I just walked past a homeless man.
(I am assuming he was homeless as he had no shoes on, dirty clothes, mated hair and was looking through a bin. )
As I past him I tried to not look at him, I didn’t want to gain eye contact.
Honestly, I didn’t want to give him any money. I didn’t want to help him. And I knew that by looking at him, and getting eye contact with him I would feel terribly guilty about not helping him. I don’t want to feel bad. So the best tactic was (is) to pretend I didn’t see him and just keep walking. Just act as if he didn’t exist.
The problem is this didn’t/doesn’t really work. I still feel terrible. This man does exist and is probably still wondering the streets looking in bins, without and shoes.
Although this video is highlighting the transformation of a homeless man from an on the surface to a deeper level. To me this video is about stereotypes. About how we judge and treat someone based on what they look like. As shallow as this sounds, if we take a look into our own lives we wont have to look hard to find examples.
We tell a story at Urban Seed, and although it is an old one, and has almost entered the realm of myth. It holds a profound truth about stereotypes. It goes something like this:
There was once a man who worked on the top of end of Collins St in Melbourne. He was a successful business man, looked the part and fit in very well in the city.
He was invited to a fancy dress party at the Old Melbourne Goal. Not wanting to dress the same as everyone else he decided he would go as a homeless man. He thought he was being rather clever, given that the Old Melbourne Gaol was known for the likes of Ned Kelly and prisoners. He thought a homeless man was a good modern twist of the outsider in society.
Wanting to look the part and have the best costume he deiced to grow his beard out. He went to the op shop and found dirty hole-ly trousers. A slipper and an un-matching shoe to go with. About 3 overcoats. And he stuffed plastic bags full of rags. We wore fingerless gloves and a beanie. And even made a cardboard sign asking for money and put a bottle in a brown paper bag.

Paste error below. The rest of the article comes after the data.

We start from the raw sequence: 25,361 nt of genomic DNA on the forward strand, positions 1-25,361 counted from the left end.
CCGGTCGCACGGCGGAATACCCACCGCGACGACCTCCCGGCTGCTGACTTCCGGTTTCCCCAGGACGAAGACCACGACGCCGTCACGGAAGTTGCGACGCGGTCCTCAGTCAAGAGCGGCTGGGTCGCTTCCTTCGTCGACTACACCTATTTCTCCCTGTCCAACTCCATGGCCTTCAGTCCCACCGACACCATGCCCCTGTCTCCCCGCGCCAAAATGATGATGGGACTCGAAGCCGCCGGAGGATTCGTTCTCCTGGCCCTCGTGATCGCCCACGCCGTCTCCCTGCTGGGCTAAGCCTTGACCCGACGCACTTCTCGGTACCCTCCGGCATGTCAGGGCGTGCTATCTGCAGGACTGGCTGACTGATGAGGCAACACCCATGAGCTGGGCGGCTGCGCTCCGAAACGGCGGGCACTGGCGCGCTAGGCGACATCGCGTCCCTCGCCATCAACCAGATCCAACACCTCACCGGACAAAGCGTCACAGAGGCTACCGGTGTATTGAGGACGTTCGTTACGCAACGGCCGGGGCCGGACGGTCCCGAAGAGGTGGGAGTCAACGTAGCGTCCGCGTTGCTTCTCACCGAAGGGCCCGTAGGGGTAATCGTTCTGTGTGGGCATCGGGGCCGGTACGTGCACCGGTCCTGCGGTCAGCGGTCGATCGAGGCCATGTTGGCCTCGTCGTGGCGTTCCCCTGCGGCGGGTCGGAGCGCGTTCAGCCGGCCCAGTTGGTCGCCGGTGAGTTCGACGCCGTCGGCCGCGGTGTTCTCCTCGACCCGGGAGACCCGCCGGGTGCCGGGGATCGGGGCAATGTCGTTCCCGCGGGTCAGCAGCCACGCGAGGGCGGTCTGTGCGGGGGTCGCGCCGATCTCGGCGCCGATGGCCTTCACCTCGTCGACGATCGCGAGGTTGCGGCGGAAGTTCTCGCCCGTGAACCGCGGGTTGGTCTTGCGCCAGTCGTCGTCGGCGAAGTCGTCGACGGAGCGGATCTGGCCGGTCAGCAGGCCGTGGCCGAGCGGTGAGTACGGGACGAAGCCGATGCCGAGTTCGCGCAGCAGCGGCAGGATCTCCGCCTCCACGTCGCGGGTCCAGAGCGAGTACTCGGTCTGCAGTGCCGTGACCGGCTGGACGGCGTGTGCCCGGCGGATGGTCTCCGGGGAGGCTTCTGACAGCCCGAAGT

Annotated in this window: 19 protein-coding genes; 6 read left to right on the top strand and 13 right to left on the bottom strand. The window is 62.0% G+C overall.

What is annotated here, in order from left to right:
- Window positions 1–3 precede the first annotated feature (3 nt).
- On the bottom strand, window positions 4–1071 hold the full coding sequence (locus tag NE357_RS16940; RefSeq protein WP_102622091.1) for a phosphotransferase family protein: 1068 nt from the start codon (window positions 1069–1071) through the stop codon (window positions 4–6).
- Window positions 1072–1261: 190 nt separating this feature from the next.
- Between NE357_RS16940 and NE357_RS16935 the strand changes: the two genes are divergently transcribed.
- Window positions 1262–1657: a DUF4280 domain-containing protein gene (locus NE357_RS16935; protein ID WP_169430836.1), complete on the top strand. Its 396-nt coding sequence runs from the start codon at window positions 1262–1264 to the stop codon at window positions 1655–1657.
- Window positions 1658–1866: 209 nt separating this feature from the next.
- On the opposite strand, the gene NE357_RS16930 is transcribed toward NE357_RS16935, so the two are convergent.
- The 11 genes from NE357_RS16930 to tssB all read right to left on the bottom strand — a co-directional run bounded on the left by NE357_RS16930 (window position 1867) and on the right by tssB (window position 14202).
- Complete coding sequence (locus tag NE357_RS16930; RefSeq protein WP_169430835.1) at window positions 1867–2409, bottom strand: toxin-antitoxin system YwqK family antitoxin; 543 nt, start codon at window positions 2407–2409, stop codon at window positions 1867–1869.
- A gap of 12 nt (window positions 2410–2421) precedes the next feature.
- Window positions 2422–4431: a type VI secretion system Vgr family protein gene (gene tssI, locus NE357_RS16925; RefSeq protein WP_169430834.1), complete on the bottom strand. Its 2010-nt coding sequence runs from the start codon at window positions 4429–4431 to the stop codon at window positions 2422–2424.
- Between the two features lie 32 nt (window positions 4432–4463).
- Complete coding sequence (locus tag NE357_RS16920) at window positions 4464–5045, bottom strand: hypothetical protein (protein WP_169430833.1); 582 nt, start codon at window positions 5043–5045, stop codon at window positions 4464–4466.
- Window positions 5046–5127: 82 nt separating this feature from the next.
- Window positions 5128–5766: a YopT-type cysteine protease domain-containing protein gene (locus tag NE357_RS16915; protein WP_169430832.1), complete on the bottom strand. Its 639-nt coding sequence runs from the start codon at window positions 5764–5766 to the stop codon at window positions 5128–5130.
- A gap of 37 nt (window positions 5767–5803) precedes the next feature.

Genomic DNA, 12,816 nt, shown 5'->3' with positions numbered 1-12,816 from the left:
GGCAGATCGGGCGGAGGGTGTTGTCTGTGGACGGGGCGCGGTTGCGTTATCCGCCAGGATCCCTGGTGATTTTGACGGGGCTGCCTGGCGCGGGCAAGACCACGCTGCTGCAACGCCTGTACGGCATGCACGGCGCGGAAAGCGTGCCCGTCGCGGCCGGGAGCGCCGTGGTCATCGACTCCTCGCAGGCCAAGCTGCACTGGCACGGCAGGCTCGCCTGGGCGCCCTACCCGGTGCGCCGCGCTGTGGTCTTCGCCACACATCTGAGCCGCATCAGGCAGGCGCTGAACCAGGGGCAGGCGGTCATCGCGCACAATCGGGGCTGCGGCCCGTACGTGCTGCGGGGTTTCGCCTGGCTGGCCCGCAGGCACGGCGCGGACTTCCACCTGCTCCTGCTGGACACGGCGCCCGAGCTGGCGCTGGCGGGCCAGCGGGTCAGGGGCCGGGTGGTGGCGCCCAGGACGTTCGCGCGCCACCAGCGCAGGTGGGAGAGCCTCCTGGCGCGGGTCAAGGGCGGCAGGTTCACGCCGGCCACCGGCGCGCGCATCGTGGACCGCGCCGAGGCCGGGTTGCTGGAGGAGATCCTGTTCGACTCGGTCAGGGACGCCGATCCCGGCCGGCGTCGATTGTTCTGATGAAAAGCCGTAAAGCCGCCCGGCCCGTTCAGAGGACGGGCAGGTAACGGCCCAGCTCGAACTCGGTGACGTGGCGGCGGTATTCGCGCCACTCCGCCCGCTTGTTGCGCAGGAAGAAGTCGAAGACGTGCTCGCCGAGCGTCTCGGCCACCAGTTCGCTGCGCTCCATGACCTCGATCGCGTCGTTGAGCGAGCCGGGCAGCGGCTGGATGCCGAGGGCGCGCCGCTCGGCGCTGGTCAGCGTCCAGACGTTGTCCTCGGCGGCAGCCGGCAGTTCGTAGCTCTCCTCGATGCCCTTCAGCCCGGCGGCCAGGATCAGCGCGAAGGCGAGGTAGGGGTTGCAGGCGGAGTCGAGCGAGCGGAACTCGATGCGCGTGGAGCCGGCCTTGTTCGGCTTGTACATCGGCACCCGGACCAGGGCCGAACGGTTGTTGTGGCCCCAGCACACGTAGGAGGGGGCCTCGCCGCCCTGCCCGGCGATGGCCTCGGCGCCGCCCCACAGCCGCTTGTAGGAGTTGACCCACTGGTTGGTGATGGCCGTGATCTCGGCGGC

This fancy dress party happened to be after work. So the man decided to get changed at walk and then walk to the party. So he took off his nice suit and put on his ‘hobo’ costume. Then hit the streets of Melbourne at peak hour on his way to the party.
As he walked up the busy streets to the party something strange happened. He had this feeling that everyone was looking at him, but no one was looking him. Instead of having to push his way through the crowds like he normally would after work, he had all this space around him. And one person even crossed the street as he got close. This started to disturb him. Did people think he was homeless?
His suspicions were confirmed when he went to get some cigarettes to complete his outfit. As he went to go in the 7-11, the man serving from behind the counter came out and stood in the doorway stopping him from entering, and said, “you can’t come in here!”
The man was taken a back. He just wanted to get some smokes. He’d never been knocked back from a shop before. Thinking on his feet, he put his hand in his pocket and pulled out his wallet, and said “what makes you think I can’t pay?”
Immediately the shop keeper, stepped aside and let him in.
This story makes us question whether we really know who someone is. I think we all would have assumed this man was homeless had we seen him that day walking the streets.
It also highlights how we include or exclude people based on they way they look. As I feel this video is highlighting.
And finally it makes a sad point about money, and how it talks and changes everything.
Just last week I bought one of my friends a pack of cigarettes and my other friend a can of coke.
Both these friends are addicts. And both these friends are homeless.
Should I have done this? Was there a better a way to spend my money on my friends?
Sure neither cigarettes or coke are good for you. Maybe the coke is the lesser of these 2 evils, but the amount of coke my friend consumes means it’s probably just as bad as the cigarettes my other friends smokes.
Maybe I should have bought my friends something useful and beneficial?
But that assumes I KNOW what they want or need. What I may see as useful may be particularly un-useful to them.